Justin Delgado is husband to Kacie Doyle-Delgado, diagnosed at age 11. After more than a decade together, he considers himself to be an expert carb counter and Dexcom inserter. He graduated with his Master of Science in Finance from the University of Utah in 2013 and has been working in commercial banking since then. He attended his first Friends for Life conference in 2015 and is looking forward to volunteering with the teens.
February 7, 2001
Research: Causes and Prevention
Question from :
From St. Charles, Missouri, USA My seven year old daughter has type 1 diabetes, and my four year old daughter is ICA and GAD antibody positive. We are returning for the final glucose tolerance test to see if she will be part of the DPT-1. We have been doing some research and are considering niacinamide or nicotinamide as a supplement. What is the difference between nicotinamide and niacinamide? Please respond with any information you may have on niacinamide, whether negative or positive.
Nicotinamide and niacinamide are the same. There have been a number of trials over the last fifteen years of the effect of nicotinamide in the early management of type�1 (autoimmune) diabetes, and they have failed to induce any convincing benefit. One recent one was A multi-centre randomized trial of two different doses of nicotinamide in patients with recent-onset type 1 diabetes (the IMDIAB VI) .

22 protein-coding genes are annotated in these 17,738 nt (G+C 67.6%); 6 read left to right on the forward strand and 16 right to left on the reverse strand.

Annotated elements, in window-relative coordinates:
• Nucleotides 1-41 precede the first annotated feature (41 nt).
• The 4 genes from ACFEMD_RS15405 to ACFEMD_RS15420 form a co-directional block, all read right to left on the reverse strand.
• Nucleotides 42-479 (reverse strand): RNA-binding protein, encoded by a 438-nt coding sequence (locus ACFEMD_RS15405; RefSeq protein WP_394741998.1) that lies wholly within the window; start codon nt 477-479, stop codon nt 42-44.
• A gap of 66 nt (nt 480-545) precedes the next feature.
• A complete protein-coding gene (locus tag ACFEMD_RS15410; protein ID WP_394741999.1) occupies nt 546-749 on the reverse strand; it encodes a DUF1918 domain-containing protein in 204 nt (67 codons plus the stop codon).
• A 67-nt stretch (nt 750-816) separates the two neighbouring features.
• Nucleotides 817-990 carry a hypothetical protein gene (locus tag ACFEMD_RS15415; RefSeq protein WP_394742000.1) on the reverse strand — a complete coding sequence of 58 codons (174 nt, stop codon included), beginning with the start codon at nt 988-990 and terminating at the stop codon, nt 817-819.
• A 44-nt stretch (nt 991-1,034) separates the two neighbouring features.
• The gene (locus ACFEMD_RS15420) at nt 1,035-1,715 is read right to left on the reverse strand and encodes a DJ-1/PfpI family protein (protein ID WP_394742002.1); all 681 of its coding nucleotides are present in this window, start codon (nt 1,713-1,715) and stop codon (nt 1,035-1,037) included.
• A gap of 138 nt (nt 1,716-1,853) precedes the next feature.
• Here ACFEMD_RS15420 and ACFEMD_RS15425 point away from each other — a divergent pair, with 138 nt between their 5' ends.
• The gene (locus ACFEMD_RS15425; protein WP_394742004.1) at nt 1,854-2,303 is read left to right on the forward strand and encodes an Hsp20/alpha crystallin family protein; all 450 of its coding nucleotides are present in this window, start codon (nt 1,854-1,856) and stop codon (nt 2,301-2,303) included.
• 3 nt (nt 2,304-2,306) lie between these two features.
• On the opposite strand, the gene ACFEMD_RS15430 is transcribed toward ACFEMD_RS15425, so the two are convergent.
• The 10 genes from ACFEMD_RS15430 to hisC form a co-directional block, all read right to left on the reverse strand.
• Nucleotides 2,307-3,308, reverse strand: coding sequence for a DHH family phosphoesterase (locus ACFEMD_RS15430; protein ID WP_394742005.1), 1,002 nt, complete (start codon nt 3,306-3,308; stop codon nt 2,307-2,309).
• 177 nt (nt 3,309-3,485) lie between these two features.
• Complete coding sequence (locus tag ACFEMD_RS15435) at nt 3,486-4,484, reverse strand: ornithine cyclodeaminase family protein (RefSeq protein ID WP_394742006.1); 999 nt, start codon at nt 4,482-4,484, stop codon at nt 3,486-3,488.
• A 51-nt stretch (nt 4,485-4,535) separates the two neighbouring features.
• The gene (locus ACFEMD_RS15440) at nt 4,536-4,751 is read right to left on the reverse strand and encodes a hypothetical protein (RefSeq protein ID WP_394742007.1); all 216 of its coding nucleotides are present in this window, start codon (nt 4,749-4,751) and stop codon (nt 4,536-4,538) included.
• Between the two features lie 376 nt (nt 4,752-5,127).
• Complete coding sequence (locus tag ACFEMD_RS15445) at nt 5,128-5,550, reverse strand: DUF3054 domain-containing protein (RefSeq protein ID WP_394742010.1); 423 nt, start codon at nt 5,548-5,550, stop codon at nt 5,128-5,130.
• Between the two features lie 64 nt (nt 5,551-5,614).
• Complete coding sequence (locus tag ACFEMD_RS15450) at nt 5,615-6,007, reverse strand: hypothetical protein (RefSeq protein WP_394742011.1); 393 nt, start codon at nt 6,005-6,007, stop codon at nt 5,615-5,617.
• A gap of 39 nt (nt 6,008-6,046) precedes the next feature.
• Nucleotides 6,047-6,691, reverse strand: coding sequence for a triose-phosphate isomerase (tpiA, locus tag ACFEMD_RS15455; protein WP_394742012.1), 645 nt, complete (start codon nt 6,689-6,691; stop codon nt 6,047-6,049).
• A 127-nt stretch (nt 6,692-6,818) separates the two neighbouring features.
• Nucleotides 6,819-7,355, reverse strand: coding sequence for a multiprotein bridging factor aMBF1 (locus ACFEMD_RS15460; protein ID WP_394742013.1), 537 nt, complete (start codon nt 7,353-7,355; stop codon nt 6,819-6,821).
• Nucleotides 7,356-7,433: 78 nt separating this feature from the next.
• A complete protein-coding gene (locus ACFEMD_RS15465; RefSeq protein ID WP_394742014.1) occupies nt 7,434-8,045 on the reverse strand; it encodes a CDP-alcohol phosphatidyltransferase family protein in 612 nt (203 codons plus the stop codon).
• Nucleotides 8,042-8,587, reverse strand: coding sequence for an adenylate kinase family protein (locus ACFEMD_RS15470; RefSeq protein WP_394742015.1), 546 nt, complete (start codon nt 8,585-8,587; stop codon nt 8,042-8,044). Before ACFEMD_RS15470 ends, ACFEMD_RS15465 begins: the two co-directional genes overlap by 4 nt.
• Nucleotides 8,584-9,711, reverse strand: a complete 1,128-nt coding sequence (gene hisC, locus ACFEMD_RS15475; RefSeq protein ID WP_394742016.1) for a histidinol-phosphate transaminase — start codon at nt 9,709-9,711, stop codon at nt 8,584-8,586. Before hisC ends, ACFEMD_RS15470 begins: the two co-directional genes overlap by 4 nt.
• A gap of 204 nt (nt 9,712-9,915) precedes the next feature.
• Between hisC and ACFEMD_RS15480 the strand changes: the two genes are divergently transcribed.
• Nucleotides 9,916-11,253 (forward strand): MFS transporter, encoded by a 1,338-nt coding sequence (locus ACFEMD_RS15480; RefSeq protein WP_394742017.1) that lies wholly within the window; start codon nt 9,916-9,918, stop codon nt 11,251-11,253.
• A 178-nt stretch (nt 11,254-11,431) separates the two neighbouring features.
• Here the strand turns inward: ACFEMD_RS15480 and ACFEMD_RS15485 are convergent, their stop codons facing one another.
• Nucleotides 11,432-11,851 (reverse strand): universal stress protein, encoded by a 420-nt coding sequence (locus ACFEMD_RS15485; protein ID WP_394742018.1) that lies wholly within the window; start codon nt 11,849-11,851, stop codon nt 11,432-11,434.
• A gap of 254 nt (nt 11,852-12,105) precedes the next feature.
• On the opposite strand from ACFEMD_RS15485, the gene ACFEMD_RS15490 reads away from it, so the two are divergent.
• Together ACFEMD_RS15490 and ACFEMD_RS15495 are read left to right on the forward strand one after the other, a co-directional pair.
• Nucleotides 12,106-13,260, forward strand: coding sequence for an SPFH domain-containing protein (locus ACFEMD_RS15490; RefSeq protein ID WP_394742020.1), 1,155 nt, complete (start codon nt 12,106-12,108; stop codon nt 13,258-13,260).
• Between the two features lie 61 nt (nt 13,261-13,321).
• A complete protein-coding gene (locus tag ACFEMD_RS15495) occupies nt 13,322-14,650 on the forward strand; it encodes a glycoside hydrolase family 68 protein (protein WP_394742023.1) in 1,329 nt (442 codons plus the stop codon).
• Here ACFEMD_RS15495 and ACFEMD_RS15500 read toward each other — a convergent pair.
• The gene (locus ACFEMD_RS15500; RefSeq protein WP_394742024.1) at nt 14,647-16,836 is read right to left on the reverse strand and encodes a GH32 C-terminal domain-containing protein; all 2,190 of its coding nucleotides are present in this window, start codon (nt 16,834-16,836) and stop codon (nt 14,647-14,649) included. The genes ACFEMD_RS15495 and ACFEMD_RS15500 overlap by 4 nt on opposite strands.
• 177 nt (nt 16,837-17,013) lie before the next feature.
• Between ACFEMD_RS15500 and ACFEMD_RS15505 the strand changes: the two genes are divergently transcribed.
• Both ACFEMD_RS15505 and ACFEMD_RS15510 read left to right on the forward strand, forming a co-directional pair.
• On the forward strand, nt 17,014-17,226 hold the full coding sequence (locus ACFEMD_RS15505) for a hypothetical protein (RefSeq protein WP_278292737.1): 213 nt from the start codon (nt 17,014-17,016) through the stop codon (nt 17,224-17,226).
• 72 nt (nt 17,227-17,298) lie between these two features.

A group in New Zealand demonstrated that insulin dependence could be deferred in about 60% of islet cell antibody positive schoolchildren for as long as six years or as long as they took the nicotinamide. Another large trial of this so-called pre-diabetic group is taking place in Europe (ENDIT), but the results are not yet available.
If your four year-old he turns out to be antibody, she will probably be offered a chance to enroll in the trial of oral insulin. I believe that the group getting subcutaneous insulin is now closed. She would not be offered nicotinamide as part of DPT-1.